Moreover, the authoritarian underpinnings of socialism allow no tolerance for dissent to be raised about what the state is—or isn’t—doing to protect the environment. Coercion is a necessary ingredient for socialism, and concomitantly many environmental policies, to be advanced. Further, its authoritarian base allows it to dictate policy, the outcome that environmentalists desire.
But the real issue is that socialism lags behind capitalist societies in the production of both wealth and technology. Socialists inherently see the restriction of energy and its availability as necessary to further their collective ideals. Without affordable, abundant energy, democracy may never have developed in Europe and Southeast Asia and led to Western Europe, Japan, South Korea, and the United States becoming leaders in innovative thinking. Availability of inexpensive energy leads to remarkable increases in industry and worker efficiency, in wages and available free time, and in living standards and human health. Ultimately, this has allowed capitalists to develop the ability to be good environmental stewards. Indeed, the air and water in capitalist countries are much cleaner than in their socialist counterparts.
It stands to reason that the availability of free time afforded by capitalism has allowed civilization to become more environmentally conscious. Environmental issues are the least of one’s concerns if one is in dire need of food, clothing, shelter, and safety. The abject poverty of many nations is looked upon with admiration by some environmentalists, even though poor countries pay little attention to their environmental health. It is criminal that environmentalists are willing to pay poor countries to remain in their current condition rather than develop the technology to further expand their economies and lift themselves from poverty. Remember, carbon dioxide is environmentalists’ currency, and delimiting its emission is their overarching goal.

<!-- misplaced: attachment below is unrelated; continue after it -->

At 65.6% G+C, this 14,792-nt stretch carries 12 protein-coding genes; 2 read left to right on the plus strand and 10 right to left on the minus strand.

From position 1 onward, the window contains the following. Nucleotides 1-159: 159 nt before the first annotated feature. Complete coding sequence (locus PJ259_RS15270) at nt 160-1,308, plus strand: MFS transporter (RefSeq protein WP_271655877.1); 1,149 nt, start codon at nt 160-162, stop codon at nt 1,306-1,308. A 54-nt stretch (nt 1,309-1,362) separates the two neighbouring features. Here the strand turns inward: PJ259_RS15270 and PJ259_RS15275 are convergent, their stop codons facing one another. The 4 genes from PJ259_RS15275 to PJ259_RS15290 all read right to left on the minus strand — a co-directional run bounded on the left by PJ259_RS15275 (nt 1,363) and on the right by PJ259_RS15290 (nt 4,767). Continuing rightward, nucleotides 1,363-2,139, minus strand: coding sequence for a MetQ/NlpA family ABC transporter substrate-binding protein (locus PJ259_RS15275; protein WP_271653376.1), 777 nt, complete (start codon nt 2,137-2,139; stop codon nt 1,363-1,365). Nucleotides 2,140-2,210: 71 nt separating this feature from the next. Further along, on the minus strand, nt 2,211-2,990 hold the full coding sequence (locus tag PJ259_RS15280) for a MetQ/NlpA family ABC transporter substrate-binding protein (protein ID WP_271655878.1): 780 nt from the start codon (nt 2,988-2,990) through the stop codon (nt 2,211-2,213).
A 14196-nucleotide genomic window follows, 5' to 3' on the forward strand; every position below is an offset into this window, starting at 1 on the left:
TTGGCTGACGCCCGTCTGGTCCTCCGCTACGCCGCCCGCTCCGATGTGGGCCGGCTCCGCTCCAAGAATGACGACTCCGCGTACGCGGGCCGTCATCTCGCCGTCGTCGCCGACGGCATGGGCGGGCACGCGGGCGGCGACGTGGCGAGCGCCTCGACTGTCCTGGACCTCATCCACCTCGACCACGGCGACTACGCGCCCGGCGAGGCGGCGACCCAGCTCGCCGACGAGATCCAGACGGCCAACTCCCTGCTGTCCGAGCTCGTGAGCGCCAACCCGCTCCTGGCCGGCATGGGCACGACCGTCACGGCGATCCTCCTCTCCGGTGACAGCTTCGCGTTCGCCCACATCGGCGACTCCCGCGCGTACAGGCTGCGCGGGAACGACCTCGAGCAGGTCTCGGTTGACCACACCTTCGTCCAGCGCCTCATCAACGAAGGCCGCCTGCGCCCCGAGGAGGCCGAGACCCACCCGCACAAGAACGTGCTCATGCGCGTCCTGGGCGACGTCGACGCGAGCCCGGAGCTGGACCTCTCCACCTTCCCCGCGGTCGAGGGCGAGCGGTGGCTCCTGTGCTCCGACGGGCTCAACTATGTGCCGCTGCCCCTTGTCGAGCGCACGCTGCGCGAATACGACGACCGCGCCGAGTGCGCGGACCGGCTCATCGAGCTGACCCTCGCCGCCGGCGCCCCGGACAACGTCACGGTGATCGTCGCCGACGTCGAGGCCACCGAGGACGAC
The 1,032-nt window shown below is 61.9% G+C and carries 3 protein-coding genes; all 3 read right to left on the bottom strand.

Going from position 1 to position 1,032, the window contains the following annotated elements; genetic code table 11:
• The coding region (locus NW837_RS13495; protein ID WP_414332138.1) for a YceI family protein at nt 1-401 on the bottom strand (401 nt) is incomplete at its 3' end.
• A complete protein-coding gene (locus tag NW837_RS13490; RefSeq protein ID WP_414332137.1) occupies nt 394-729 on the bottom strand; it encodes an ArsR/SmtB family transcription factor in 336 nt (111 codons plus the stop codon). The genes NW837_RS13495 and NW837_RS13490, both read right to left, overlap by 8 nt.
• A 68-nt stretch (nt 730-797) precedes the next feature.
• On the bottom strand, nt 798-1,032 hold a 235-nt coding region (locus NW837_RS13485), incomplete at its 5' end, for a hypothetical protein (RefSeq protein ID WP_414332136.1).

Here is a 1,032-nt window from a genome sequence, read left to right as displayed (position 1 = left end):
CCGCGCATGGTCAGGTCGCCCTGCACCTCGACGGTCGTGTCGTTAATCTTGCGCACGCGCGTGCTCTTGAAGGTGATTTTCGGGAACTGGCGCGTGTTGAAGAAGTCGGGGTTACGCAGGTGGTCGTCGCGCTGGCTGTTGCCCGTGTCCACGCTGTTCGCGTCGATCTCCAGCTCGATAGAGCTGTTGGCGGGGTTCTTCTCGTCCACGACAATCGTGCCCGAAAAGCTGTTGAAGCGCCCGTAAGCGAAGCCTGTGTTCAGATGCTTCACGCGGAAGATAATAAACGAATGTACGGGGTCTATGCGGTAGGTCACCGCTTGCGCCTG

The irony is that the model touted by these so-called eco-socialists is the biggest obstruction to environmental stewardship. While socialism purports to enhance the wellbeing of its citizenry, it in reality does just the opposite. Even advocates of socialism admit to its environmental failures. As James Wanliss eloquently wrote:
The environment under socialism fares no better. It is incontestable that pollution is horrendous in many of the poorest countries with the lowest levels of political and economic freedom. By contrast, countries with the greatest levels of political and economic liberty tend to be the cleanest and the wealthiest.